British payments startup Checkout.com has become the latest member of the Facebook-led Libra Association.
It’s notably the first payment processor to join the organization after giants like Visa, Mastercard, PayPal, and Stripe decided to leave it after it drew ire from regulators who worried its initial plan of launching a global cryptocurrency backed by a basket of fiat currencies and short-term U.S. Treasury bonds could heavily disrupt the financial system.
Over the last few weeks, however, various firms, including e-commerce giant Shopify and crypto brokerage firm Tagomi, joined the Libra association, which initially lost eight its founding members over regulatory concerns.
On a blog post, Checkout.com founder and CEO Guillaume Pousaz wrote that blockchain technology should be regulated when it comes to payment processing and noted other members of the organization agreed, adding:
In the past few years, we have witnessed from afar the birth of various digitally native currencies. We are technologists at heart and have always been fascinated by blockchain and the potential benefits it could bring to global transaction processing.
Per Pousaz, regulation should be “integral” because of its “unique ability to protect the ecosystem from systemic abuses.” With such regulation, the CEO added, the group believes technological advancements alone would “fail to provide the secure and stable payments infrastructure required to drive mass adoption, impeding its progress.”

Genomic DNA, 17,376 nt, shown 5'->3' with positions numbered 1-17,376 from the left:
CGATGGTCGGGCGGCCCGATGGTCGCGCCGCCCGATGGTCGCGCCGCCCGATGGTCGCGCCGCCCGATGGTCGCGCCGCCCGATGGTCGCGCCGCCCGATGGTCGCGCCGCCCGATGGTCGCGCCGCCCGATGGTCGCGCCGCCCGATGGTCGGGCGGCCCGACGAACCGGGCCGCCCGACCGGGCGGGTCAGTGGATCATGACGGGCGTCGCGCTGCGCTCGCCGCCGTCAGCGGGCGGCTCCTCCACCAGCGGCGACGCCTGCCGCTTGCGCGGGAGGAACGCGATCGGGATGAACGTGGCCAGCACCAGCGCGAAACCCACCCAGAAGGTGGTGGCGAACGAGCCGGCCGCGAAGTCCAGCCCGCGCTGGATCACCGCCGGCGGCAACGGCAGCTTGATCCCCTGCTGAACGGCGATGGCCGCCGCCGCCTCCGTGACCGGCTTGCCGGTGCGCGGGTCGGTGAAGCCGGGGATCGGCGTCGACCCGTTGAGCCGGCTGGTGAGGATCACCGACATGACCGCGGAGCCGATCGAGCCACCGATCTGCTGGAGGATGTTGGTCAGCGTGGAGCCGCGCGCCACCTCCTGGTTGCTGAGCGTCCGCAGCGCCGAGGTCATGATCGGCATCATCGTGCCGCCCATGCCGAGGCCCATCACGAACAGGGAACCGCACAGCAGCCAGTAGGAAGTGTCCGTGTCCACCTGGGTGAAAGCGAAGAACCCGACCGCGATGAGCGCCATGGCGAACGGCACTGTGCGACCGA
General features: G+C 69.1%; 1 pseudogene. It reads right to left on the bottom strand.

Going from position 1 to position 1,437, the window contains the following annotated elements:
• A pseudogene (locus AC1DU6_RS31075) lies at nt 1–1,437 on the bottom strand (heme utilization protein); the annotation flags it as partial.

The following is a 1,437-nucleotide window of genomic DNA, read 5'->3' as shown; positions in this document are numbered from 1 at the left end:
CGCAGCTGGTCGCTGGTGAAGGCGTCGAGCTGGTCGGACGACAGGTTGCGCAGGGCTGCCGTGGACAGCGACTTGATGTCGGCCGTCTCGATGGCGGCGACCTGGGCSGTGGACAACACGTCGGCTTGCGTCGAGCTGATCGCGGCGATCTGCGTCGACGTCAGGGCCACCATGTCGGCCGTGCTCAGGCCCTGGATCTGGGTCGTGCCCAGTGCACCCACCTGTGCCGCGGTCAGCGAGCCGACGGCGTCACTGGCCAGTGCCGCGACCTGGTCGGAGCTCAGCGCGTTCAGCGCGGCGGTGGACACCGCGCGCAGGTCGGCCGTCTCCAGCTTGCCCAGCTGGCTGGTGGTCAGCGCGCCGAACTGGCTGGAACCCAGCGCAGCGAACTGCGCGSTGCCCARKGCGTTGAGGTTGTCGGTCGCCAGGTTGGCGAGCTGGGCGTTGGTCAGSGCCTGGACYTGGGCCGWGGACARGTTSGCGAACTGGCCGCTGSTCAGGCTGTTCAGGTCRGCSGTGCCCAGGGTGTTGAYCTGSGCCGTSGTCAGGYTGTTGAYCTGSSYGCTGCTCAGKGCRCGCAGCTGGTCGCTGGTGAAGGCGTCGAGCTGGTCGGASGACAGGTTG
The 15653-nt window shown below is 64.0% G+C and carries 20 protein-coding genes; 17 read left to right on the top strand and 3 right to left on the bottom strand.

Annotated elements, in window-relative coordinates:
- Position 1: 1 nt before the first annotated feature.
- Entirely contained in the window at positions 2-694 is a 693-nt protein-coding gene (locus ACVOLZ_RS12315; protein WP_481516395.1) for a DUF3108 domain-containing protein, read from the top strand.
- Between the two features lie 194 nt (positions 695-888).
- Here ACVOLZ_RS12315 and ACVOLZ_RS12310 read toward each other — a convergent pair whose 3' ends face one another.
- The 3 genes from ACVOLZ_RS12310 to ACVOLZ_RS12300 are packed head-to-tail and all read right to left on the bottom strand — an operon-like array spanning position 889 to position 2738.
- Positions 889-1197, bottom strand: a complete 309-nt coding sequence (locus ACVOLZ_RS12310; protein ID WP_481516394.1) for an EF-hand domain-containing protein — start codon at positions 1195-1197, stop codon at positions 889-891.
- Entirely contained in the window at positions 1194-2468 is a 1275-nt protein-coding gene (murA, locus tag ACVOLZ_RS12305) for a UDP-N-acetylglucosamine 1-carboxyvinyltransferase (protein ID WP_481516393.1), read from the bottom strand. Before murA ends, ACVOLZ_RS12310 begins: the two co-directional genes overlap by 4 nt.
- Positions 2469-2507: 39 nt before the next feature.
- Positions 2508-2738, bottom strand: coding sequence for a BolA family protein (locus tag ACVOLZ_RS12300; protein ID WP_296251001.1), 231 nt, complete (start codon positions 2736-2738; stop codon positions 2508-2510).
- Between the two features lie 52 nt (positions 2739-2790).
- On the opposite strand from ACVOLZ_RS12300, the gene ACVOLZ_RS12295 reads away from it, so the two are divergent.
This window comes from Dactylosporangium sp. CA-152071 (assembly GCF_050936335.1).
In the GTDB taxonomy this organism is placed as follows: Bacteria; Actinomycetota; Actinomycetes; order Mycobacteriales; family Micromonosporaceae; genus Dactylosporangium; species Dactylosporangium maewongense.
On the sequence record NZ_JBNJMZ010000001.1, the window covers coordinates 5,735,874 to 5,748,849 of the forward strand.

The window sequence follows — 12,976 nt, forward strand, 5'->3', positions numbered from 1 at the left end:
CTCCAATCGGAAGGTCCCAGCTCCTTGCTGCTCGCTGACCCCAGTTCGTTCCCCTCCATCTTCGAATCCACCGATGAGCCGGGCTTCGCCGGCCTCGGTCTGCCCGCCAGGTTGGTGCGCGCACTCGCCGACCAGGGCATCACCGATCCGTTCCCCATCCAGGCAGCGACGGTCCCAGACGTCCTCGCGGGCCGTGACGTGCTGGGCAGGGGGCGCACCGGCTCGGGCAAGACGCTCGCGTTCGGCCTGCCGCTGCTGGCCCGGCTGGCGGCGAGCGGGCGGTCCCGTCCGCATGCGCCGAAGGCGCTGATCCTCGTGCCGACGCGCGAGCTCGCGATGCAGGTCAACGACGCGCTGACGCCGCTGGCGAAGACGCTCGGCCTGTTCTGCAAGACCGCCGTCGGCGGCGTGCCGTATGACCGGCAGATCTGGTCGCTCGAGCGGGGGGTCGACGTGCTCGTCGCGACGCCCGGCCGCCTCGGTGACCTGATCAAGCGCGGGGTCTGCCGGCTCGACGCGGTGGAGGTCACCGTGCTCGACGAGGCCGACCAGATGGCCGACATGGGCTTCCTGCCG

Dante Disparte, the Libra Association’s head of policy and communications, noted the group was “thrilled” to have Checkout.com as a member, and added in an emailed statement to CNBC:
The organization joins a dynamic and growing group of Libra Association members committed to achieving a safe, transparent, and consumer-friendly implementation of a global payment system that breaks down financial barriers for billions of people.
The Switzerland-based Association, it’s worth noting, recently changed its project to pursue several stablecoins tied to the value of government-issued currencies, instead of launching a single stablecoin in a permissionless network.
Featured image via Unsplash.